This is a rush transcript from "The Journal Editorial Report," October 25, 2008. This copy may not be in its final form and may be updated.
PAUL GIGOT, HOST: Coming up next on the "Journal Editorial Report," Barack Obama's bonanza. He abandoned his pledge to take public financing and raised record amounts of cash. Now he's outspending his opponent three to one on the airwaves. We'll take a closer look at what all that money can buy.
And he's promising change. But if the Democrats win the White House and build on their majority in Congress, Americans can be in for more change than they bargained for. Coming up, what a liberal super-majority might do in Washington.
The "Journal Editorial Report" begins right now.
Welcome to "the Journal Editorial Report." I'm Paul Gigot.
Americans may not be going to the polls for another ten days but by one important measure, Barack Obama has already trounced John McCain. According to figures released this week, the Democrat raised an astounding $150 million in September giving him a huge advantage over his publicly financed rival in the final weeks of the campaign. He's using the cash to blanket the airways in battleground states with ads like this.
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AD NARRATOR: John McCain's health care plan. First we learned he's going to tax health care benefits to pay for part of it. Now the "Wall Street Journal" reports John McCain would pay for the rest of his health care plan with major reductions to Medicare and Medicaid. $882 billion from Medicare alone. Requiring cuts in benefits, eligibility or both. John McCain taxing the health benefits, cutting Medicare. We can't afford John McCain.
(END VIDEO CLIP)
GIGOT: Here with a look at what else that $150 million can buy, Wall Street Journal columnist and deputy editor Dan Henninger, columnist Bret Stephens, opinionjournal.com columnist John Fund and Washington columnist Kim Strassel.
Kim, so how big an advantage over McCain, how much is it contributing to the lead of Barack Obama is this financial edge?
KIM STRASSEL, WASHINGTON COLUMNIST: I think his lead is significant. It's not just the ad you were talking about although the ads are important. I was hearing in places like Denver, Colorado, a huge important swing state, that Barack Obama is spending seven times what John McCain is spending on ads there. The more important thing is boots on the ground. This money pays for volunteers to go out and go around these battleground states. In places like Virginia where I live, Barack Obama has more than 50 field offices compared to about 19 or 20 for John McCain. These are the people who get everyone out to vote on the day. This is partly reflected in the polls.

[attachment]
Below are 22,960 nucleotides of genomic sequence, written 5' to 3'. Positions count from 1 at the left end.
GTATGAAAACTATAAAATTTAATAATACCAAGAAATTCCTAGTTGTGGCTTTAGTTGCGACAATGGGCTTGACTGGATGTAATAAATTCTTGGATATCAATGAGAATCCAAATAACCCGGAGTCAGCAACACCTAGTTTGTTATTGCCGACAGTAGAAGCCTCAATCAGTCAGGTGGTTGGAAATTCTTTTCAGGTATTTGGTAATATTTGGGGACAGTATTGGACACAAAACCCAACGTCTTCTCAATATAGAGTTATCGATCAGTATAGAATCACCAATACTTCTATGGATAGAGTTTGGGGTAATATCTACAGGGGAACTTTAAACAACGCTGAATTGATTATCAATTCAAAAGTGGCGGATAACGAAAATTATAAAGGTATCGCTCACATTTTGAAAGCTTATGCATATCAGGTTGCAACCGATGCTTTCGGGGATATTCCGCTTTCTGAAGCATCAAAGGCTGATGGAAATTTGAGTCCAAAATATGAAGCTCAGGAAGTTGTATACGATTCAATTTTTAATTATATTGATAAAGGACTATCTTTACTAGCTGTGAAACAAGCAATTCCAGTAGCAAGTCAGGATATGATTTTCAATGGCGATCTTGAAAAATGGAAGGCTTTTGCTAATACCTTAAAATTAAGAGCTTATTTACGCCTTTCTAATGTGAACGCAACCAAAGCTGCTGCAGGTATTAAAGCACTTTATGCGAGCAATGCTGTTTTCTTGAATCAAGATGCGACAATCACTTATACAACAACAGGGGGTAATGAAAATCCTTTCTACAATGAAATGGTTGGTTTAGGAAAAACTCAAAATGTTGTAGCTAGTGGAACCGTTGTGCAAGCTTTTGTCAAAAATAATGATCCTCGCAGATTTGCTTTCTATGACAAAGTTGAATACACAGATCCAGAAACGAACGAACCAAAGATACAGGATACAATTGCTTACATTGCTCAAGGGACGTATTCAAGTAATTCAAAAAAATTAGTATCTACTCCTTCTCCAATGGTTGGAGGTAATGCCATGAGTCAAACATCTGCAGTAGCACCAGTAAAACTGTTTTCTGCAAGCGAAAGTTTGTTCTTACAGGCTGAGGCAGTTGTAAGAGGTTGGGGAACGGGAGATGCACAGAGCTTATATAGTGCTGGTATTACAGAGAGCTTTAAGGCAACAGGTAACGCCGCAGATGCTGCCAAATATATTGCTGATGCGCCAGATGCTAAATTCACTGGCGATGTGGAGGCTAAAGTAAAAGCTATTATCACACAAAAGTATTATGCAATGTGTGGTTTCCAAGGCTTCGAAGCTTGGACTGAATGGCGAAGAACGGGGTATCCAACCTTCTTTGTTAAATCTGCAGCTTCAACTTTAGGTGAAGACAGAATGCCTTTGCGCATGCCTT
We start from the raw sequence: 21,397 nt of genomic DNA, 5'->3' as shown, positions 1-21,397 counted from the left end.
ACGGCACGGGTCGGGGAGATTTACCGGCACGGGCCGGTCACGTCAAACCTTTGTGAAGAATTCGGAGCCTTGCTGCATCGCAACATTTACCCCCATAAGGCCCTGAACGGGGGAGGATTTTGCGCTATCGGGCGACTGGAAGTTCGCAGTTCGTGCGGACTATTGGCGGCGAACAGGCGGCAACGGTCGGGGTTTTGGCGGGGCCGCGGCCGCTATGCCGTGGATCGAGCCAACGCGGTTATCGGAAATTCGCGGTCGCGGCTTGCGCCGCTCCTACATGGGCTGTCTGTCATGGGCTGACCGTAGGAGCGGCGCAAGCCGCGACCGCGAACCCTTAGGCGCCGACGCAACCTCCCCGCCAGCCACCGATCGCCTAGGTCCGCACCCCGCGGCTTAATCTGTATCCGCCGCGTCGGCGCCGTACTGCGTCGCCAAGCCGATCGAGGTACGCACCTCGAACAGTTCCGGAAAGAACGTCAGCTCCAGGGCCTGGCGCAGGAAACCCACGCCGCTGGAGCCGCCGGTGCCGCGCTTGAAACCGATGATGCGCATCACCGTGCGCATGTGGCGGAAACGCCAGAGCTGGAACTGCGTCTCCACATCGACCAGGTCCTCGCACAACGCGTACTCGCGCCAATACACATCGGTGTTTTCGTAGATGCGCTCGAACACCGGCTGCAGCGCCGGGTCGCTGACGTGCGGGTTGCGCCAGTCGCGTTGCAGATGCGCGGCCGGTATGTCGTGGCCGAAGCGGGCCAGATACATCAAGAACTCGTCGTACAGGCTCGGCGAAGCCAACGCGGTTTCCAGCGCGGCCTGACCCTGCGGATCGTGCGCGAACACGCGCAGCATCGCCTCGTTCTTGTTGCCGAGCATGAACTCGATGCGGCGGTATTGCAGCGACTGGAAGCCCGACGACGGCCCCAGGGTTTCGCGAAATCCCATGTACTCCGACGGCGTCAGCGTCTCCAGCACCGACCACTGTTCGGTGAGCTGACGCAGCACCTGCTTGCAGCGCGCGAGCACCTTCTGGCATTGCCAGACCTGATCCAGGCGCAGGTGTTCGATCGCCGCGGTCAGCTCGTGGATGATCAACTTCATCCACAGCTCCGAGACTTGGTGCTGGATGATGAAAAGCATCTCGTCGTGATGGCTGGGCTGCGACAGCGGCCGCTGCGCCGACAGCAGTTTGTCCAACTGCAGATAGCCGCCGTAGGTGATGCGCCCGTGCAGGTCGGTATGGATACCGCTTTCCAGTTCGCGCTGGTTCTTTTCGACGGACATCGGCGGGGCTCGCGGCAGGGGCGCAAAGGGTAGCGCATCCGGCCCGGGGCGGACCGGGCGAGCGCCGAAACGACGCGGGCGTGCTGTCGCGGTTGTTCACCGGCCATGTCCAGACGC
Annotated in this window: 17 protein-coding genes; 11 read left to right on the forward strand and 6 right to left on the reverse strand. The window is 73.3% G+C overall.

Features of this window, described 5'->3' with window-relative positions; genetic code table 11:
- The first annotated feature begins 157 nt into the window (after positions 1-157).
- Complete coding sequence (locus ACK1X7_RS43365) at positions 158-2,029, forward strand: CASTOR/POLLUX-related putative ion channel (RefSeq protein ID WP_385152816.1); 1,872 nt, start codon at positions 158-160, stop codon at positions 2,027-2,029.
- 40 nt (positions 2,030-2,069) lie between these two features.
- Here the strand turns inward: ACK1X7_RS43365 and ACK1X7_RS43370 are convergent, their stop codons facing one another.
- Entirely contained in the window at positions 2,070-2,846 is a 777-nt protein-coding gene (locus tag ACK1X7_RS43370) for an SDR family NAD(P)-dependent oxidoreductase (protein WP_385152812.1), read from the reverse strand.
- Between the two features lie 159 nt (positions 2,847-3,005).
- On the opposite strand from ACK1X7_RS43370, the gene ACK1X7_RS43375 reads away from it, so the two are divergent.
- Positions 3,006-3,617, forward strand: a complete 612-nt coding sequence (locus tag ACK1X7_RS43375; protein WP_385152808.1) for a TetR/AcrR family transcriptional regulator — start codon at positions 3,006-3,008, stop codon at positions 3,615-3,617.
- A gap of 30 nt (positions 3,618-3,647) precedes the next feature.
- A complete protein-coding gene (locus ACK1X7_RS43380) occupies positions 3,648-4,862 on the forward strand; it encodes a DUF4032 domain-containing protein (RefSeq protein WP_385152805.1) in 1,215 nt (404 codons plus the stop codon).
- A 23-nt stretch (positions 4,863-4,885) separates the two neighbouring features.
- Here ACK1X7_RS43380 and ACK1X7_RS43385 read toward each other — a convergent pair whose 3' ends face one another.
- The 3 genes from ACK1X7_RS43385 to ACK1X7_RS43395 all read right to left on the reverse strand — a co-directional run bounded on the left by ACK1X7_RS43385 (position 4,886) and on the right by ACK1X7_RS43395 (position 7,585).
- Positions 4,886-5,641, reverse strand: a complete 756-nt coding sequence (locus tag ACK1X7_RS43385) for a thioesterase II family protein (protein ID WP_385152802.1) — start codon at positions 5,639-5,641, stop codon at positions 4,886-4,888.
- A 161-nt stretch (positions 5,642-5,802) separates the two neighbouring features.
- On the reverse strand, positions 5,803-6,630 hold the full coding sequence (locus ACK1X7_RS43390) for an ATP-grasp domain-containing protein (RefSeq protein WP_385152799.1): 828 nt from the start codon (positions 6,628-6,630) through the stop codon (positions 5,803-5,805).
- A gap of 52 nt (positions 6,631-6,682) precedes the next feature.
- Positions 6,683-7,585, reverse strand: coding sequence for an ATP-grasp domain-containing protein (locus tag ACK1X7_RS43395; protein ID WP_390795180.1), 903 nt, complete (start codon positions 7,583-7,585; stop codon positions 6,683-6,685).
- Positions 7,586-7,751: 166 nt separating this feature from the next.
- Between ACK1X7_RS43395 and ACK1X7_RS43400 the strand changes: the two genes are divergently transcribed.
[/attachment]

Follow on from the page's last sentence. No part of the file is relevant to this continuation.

GIGOT: These are the pay operatives because there's an awful lot more than 19 boots on the ground. There are a lot more volunteers.
STRASSEL: No, those are the number of field offices. And, yes, there's a huge number of volunteers throughout the campaign but these are the people coordinating everything. In that Barack Obama has outmatched John McCain.
GIGOT: Dan, one thing we've learned in politics over the years, negative ads work when they aren't answered.
DAN HENNNINGER, COLUMNIST & DEPUTY EDITOR: That's exactly right. And both campaigns have been running a lot of them. Obviously, Obama's been running a lot more.
The other thing we're learning here is Obama has introduced innovations. This is the best campaign that money can buy. Last week he ran 50,000 30-second spots. But he is even running commercials that last a minute or even two minutes, 120 seconds. The innovation there is you can say more in a commercial like that. It's like a mini documentary. It breaks through the normal advertising clutter. It gets people's attention.
The other thing he's done, which no one's noticed is the amount of Internet advertising, which we know is the biggest thing in advertising now. Obama has run 914 million ads on the Internet. By contrast John McCain has run 7.8 million. This is 117-1 ratio in Internet advertising.
GIGOT: Part of the problem, John, is McCain is lacking the money to run all the messages and positive spots. Obama's running positive spots too but to answer some of those negative spots, for example, to claim he would pay for those programs by cutting Medicare by $800 billion. I think that's a rebuttable proposition but you don't have the money to do it, you can't rebut it.
JOHN FUND, OPINIONJOURNAL.COM: Obama's fighting a dozen fronts. McCain because of the lack of money and resources has to respond two or three of those fronts. The rest basically has to go by the boards.